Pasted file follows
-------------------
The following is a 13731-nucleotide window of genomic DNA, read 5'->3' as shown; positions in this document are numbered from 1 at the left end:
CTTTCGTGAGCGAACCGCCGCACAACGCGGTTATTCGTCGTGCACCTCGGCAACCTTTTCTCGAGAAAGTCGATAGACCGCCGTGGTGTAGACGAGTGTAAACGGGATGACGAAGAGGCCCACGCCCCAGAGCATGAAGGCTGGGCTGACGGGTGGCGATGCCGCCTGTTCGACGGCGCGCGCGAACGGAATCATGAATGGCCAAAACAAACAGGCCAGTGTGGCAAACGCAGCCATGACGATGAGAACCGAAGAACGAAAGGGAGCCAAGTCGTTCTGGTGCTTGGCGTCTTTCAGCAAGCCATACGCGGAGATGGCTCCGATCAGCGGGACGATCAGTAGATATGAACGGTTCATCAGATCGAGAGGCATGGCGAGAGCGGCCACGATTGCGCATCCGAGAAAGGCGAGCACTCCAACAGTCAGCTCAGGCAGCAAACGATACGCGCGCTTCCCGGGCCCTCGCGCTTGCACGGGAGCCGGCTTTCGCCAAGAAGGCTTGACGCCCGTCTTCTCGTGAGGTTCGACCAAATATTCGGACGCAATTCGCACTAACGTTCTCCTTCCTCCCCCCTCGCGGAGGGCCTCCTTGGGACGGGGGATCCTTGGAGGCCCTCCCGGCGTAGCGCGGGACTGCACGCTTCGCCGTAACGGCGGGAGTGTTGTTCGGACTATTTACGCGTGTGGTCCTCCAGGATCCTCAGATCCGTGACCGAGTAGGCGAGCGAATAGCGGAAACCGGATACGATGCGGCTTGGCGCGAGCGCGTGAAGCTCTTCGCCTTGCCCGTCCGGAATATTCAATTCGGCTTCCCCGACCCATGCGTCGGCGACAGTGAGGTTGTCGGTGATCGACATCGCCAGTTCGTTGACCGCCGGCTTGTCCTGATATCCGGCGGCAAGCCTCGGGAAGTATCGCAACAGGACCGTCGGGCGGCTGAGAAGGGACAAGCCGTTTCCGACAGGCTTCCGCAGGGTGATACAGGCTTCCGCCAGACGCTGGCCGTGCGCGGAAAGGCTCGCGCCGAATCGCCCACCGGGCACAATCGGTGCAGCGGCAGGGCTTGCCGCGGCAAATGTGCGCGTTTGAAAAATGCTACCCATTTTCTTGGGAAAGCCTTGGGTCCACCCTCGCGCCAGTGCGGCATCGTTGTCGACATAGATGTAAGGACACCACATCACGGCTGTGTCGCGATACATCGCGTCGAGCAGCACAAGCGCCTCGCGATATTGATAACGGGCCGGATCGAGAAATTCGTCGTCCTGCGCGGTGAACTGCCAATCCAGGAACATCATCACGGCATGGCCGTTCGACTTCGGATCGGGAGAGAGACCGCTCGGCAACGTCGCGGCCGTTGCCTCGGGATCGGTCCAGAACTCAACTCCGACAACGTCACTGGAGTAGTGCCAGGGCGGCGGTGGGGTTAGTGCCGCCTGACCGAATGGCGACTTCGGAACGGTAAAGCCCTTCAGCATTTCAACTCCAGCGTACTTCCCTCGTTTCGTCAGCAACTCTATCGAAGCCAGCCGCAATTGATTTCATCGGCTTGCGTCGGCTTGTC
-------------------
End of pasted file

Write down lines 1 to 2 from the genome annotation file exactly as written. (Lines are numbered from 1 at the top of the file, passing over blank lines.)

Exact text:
The following is a 13731-nucleotide window of genomic DNA, read 5'->3' as shown; positions in this document are numbered from 1 at the left end:
CTTTCGTGAGCGAACCGCCGCACAACGCGGTTATTCGTCGTGCACCTCGGCAACCTTTTCTCGAGAAAGTCGATAGACCGCCGTGGTGTAGACGAGTGTAAACGGGATGACGAAGAGGCCCACGCCCCAGAGCATGAAGGCTGGGCTGACGGGTGGCGATGCCGCCTGTTCGACGGCGCGCGCGAACGGAATCATGAATGGCCAAAACAAACAGGCCAGTGTGGCAAACGCAGCCATGACGATGAGAACCGAAGAACGAAAGGGAGCCAAGTCGTTCTGGTGCTTGGCGTCTTTCAGCAAGCCATACGCGGAGATGGCTCCGATCAGCGGGACGATCAGTAGATATGAACGGTTCATCAGATCGAGAGGCATGGCGAGAGCGGCCACGATTGCGCATCCGAGAAAGGCGAGCACTCCAACAGTCAGCTCAGGCAGCAAACGATACGCGCGCTTCCCGGGCCCTCGCGCTTGCACGGGAGCCGGCTTTCGCCAAGAAGGCTTGACGCCCGTCTTCTCGTGAGGTTCGACCAAATATTCGGACGCAATTCGCACTAACGTTCTCCTTCCTCCCCCCTCGCGGAGGGCCTCCTTGGGACGGGGGATCCTTGGAGGCCCTCCCGGCGTAGCGCGGGACTGCACGCTTCGCCGTAACGGCGGGAGTGTTGTTCGGACTATTTACGCGTGTGGTCCTCCAGGATCCTCAGATCCGTGACCGAGTAGGCGAGCGAATAGCGGAAACCGGATACGATGCGGCTTGGCGCGAGCGCGTGAAGCTCTTCGCCTTGCCCGTCCGGAATATTCAATTCGGCTTCCCCGACCCATGCGTCGGCGACAGTGAGGTTGTCGGTGATCGACATCGCCAGTTCGTTGACCGCCGGCTTGTCCTGATATCCGGCGGCAAGCCTCGGGAAGTATCGCAACAGGACCGTCGGGCGGCTGAGAAGGGACAAGCCGTTTCCGACAGGCTTCCGCAGGGTGATACAGGCTTCCGCCAGACGCTGGCCGTGCGCGGAAAGGCTCGCGCCGAATCGCCCACCGGGCACAATCGGTGCAGCGGCAGGGCTTGCCGCGGCAAATGTGCGCGTTTGAAAAATGCTACCCATTTTCTTGGGAAAGCCTTGGGTCCACCCTCGCGCCAGTGCGGCATCGTTGTCGACATAGATGTAAGGACACCACATCACGGCTGTGTCGCGATACATCGCGTCGAGCAGCACAAGCGCCTCGCGATATTGATAACGGGCCGGATCGAGAAATTCGTCGTCCTGCGCGGTGAACTGCCAATCCAGGAACATCATCACGGCATGGCCGTTCGACTTCGGATCGGGAGAGAGACCGCTCGGCAACGTCGCGGCCGTTGCCTCGGGATCGGTCCAGAACTCAACTCCGACAACGTCACTGGAGTAGTGCCAGGGCGGCGGTGGGGTTAGTGCCGCCTGACCGAATGGCGACTTCGGAACGGTAAAGCCCTTCAGCATTTCAACTCCAGCGTACTTCCCTCGTTTCGTCAGCAACTCTATCGAAGCCAGCCGCAATTGATTTCATCGGCTTGCGTCGGCTTGTC